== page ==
World Bulletin / News Desk
Moody's surprised markets on Friday by downgrading Italy's government bond rating by two notches to Baa2 and warned it could cut it further, piling on pressure just hours before the euro zone third-largest economy launches its latest bond sale.
The ratings agency blamed increased liquidity risks for the country amid persistent euro zone woes and an expected deterioration of Italy's already weak economic condition as the main reasons behind its decision.
The downgrade of Italy to just two notches above junk status could raise already-painful borrowing costs for the country and risks undermining Prime Minister Mario Monti's efforts to turn market sentiment through tough fiscal and structural reforms.
The stark warning from Moody's, which comes as investors are already fretting about Spain's ability to mend its banking sector, knocked the euro down about a quarter of a cent and sunk BTP futures 60 ticks down.
"Italy's government debt rating could be downgraded further in the event there is additional material deterioration in the country's economic prospects or difficulties in implementing reform," the agency warned.
"Should Italy's access to public debt markets become more constrained and the country were to require external assistance, then Italy's sovereign rating could transition to substantially lower rating levels."
Moody's took its ratings for Italy below those from agencies Standard & Poor's Ratings Services and Fitch Ratings, a move that risks triggering further investment outflows from Italy.
In an interview published on Thursday, Peter Bofinger, an economic adviser to German Chancellor Angela Merkel, praised Monti's reform efforts and said Italy's borrowing costs of 6.0-6.5 percent were 'unreasonably high' in view of its structural balance and low deficit.
"It takes time to lower the debt. The key thing now is the deficit," Bofinger said.
The timing could not be worse for Italy as it seeks to sell 5.25 billion euros ($6.40 billion) in medium-term bonds later on Friday, including a new three-year issue.
There had been hopes borrowing costs would fall at the auction after signs of progress on a Spanish bank bailout and a sharp improvement in Italy's borrowing costs at a one-year bond auction on Thursday.
"Italian bonds were already giving up ground and the Moody's news is going to chew them a bit further," said a bond trader.
Moody's said the downgrade was driven by Italy's increased susceptibility to political event risk, such as a Greek exit from the euro zone or Spain requiring further aid.
The agency said the country faced growing funding problems given its 2 trillion euro public debt and significant annual borrowing needs of 415 billion euros in 2012-2013, as well as its diminished overseas investor base.
On the other hand, a successful implementation of economic reform and fiscal measures that effectively strengthen the growth prospects of the Italian economy and the government's balance sheet would be credit positive and could lead to a stable outlook, Moody's said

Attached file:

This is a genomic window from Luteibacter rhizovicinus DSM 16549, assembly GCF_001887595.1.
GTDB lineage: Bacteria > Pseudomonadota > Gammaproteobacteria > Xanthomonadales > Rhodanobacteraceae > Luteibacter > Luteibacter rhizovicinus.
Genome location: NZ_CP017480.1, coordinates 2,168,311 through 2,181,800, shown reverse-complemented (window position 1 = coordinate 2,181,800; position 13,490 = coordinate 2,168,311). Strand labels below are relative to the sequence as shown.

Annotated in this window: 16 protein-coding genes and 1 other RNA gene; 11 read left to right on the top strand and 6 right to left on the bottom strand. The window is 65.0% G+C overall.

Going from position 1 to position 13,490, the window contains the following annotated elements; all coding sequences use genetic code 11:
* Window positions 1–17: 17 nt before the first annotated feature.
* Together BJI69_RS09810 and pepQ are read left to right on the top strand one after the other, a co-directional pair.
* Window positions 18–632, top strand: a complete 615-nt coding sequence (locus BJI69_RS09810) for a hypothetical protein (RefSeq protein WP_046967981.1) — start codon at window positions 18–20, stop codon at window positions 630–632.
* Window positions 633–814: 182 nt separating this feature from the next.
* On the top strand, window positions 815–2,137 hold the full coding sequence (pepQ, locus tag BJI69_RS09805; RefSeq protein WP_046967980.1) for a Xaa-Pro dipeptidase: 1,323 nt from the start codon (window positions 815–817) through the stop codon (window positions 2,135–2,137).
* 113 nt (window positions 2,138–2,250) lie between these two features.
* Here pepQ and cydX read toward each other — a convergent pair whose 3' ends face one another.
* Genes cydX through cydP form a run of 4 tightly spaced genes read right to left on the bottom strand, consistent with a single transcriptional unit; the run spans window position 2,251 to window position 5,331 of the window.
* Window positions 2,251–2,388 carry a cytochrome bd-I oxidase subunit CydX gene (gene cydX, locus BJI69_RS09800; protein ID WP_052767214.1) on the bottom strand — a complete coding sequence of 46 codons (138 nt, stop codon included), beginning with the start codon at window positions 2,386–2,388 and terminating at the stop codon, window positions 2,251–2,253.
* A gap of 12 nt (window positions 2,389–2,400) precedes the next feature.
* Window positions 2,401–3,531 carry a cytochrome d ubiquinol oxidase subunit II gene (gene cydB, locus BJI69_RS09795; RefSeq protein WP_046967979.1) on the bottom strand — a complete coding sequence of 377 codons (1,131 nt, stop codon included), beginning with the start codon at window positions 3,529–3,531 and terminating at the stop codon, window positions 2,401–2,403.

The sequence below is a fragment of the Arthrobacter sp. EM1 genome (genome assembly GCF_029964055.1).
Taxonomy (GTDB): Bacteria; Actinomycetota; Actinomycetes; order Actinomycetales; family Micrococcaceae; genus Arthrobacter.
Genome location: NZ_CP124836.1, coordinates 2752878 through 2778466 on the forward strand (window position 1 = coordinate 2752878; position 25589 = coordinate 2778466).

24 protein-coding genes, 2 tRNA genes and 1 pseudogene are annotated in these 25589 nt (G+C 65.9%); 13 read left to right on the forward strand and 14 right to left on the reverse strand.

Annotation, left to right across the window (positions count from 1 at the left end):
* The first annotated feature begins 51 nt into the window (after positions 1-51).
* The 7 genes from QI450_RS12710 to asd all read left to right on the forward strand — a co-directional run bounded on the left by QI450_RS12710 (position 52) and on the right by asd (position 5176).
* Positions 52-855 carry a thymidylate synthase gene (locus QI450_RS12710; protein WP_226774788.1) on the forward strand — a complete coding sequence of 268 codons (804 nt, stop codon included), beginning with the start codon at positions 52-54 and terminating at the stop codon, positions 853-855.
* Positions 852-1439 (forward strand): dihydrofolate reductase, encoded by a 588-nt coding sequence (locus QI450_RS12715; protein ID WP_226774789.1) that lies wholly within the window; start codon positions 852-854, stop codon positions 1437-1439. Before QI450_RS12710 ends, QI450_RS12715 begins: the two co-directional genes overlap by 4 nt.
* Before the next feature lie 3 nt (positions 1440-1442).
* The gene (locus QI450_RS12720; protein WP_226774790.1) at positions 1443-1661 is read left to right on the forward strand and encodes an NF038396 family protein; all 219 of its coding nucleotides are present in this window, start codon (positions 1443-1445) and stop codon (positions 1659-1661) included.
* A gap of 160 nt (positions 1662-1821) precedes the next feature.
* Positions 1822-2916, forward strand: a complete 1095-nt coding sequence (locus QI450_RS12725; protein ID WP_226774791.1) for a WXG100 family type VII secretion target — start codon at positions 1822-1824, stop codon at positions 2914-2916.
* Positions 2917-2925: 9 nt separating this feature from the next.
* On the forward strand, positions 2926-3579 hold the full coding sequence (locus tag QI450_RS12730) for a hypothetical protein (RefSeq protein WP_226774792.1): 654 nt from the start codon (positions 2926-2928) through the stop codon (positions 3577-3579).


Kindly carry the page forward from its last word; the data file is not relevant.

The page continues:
Analysts estimate that foreigners hold about one third of Italy's public debt, down from around 40 percent a year ago. Data from Italy's banking association ABI on Thursday also showed that foreign deposits at Italian banks were down 20 percent year on year, confirming a trend of shrinking cross-border financing in the euro zone.
High sovereign borrowing costs are 'unsustainable' for Italian banks as they put massive strain on the cost of bank funding, Federico Ghizzoni, who heads Italy's largest bank by assets UniCredit said on Thursday.
Italian politicians and executives have criticised past rating action by the three top international agencies, saying the downgrades hit the country by forcing up borrowing costs.
Italian magistrates are currently investigating the downgrade action by the three rating agencies, which deny vigorously any wrongdoing.
Under current conditions, the IEA expects global output to exceed demand until the second half of 2017, Fatih Birol told journalists on the sidelines of an energy conference in Singapore.
The decision comes as the steel arm of the sprawling $100 billion conglomerate struggles to offload its loss-making British assets while its carmaking business continues to be plagued by weak sales.
Water quality and shortages also remain threat to health of many with onset of diseases
Bank expects ‘solid rise in energy prices, led by oil' next year
Bank of Uganda Governor Emmanuel Tumusiime-Mutebile said in a statement the bank would remain open, continue to operate normally and that the central bank would protect deposits.
Four presidents meet, but hopes of diplomatic breakthrough for cease-fire in eastern Ukraine remain low
Having taken years to negotiate, some producers voiced impatience for the deal to now be finally sealed; others simply fail to see why anyone would reject it.
"The value of this project will be $10 billion with a final production level of 600,000 barrels of oil per day," he said in Tehran.
Bangladesh has been one of the worst victims of global warming, with thousands of people being killed by cyclones in recent years that have become more frequent and deadlier.
Exporting Israeli gas via Turkey to Europe is viable option, says Israeli Energy Minister
French energy group EDF views Turkey as 'growth country' with more room for nuclear, renewable and hydro projects, VP says
"If OPEC sticks to its new target, the market's rebalancing could come faster," it said.
Further warrants issued against police suspected of using ByLock messaging service
A stock index of firms compliant with the principles of Islamic Sharia law, in cooperation with Bosna Bank International was launched today
Azerbaijani President Ilham Aliyev says bilateral energy projects with Turkey play key role for energy security in region
Oliver Hart, Bengt Holmstrom receive award for work on role of legal agreements